DURHAM, N.C. -- In its breaking-and-entering strategy, theAIDS virus has two accomplices. One, the CD4 receptor on thesurface of white blood cells, has been on researchers' "most-wanted" list for half a decade and is the centerpiece of severalongoing clinical trials. The other, a little -- and little-known --viral-envelope protein loop called V3 is just now surfacing.

In today's issue of Science, molecular biologists at the Centerfor AIDS Research at the Duke University School of Medicinefinger the envelope V3 loop as "a key regulatory component"rather than "merely a passive participant in the directinteraction of CD4 with the HIV-1 envelope.

When an invading virus enters the bloodstream, it headsstraight for T lymphocytes and macrophages, which are theprincipal white blood cells carrying the CD4 receptorprotruding through their surface membrane. As Bryan R.Cullen, who directs molecular biology at Duke's AIDS researchcenter here explained, "Once the virus binds CD4 on its surface,it starts a cascade of activating conformational changesmanaged by the V3 loop. The CD4 receptor supplies the "key,"or "password," to gain the virus entry into the specific T cells ormacrophages by which it cripples the body's immune system.

"Having found its appropriate target," Cullen continued, "it mustfuse with the cell, and V3 makes this happen; we don't knowhow -- yet. CD4 is necessary, but not sufficient; it lackssomething else. It's like two locks on one door. Once that door isopen, then another viral surface protein, gp 41, does the actualfusion job."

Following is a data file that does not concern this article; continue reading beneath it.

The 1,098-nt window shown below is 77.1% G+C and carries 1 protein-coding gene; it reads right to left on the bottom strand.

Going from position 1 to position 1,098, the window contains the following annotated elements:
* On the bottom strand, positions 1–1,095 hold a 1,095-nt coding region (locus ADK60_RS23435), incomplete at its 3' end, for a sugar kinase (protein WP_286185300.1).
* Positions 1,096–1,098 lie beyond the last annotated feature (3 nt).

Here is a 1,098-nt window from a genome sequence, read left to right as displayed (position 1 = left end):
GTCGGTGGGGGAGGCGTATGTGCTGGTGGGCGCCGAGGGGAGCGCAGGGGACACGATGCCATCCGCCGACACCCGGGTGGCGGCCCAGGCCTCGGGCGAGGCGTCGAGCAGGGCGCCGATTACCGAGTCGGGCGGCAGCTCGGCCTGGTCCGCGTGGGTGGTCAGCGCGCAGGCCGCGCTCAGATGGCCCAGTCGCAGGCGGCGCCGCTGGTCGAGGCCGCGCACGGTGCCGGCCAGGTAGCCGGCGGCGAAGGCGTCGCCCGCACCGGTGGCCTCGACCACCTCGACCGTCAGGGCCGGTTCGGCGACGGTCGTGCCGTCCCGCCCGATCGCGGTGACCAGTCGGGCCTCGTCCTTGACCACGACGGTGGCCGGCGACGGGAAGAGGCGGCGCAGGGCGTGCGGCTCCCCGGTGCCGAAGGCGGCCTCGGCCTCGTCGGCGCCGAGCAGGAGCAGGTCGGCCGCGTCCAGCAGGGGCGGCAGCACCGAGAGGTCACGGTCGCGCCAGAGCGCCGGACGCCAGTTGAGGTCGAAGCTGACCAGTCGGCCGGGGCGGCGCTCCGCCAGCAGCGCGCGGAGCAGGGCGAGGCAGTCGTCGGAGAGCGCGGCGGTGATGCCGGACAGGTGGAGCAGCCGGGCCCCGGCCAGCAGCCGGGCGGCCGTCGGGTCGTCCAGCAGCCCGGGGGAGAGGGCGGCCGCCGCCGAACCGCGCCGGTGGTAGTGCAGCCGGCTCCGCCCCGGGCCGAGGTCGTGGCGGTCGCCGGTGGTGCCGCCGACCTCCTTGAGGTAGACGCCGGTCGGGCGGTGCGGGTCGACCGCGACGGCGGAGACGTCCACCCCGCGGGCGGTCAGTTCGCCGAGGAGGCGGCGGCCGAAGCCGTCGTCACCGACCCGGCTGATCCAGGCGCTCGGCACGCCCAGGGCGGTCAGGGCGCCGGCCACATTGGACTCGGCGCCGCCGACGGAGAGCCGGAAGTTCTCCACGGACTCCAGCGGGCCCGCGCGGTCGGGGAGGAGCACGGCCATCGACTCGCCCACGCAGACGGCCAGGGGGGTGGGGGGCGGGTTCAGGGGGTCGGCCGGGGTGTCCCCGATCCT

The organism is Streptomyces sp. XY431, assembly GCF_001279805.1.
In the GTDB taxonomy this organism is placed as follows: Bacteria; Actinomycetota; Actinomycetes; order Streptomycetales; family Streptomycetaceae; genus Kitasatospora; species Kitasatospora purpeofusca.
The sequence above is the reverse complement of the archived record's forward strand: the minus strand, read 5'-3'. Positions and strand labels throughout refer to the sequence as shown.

AIDS researchers, seeking to turn soluble CD4 into atherapeutic HIV bait, have been working with recombinantanalogs of the receptor. By flooding the bloodstream with thesesoluble decoy CD4s, (sCD4), they aim to lure, capture andneutralize the HIV virions before they reach the CD4-studded Tcells.

But as Cullen told BioWorld, in the early, asymptomatic stagesof an AIDS infection, CD4-covered macrophages rather than Tcells offer the main viral attraction, or tropism. One nub of histeam's research is determining which CD4-bearing cells aresusceptible. In the laboratory for the past five years or so,workers found that helper T cells seduced their in vitro virusesmore effectively than macrophages.

But in vivo, using native viral stocks from activated humanperipheral blood rather than viral isolates cultivated in the labover many generations, the Duke scientists found that thenative viral strains were pre-programmed to huntmacrophages in preference to T cells.

Because of this "difference between patient virus and labvirus," Biogen is discontinuing its sCD4 clinical trials, Biogen'sdirector of molecular biology, Richard A. Fisher, told BioWorld.

Cullen's Science study suggests that "during the initial, acuteinfection (stage), ... treatment with sCD4 would be likely toselectively suppress the replication of these T cell tropicvariants." If as the disease progresses, the T cell-hungryversion of HIV-1 becomes more prevalent, "then sCD4 mightprove clinically useful."

-- David N. Leff Science Editor

(c) 1997 American Health Consultants. All rights reserved.

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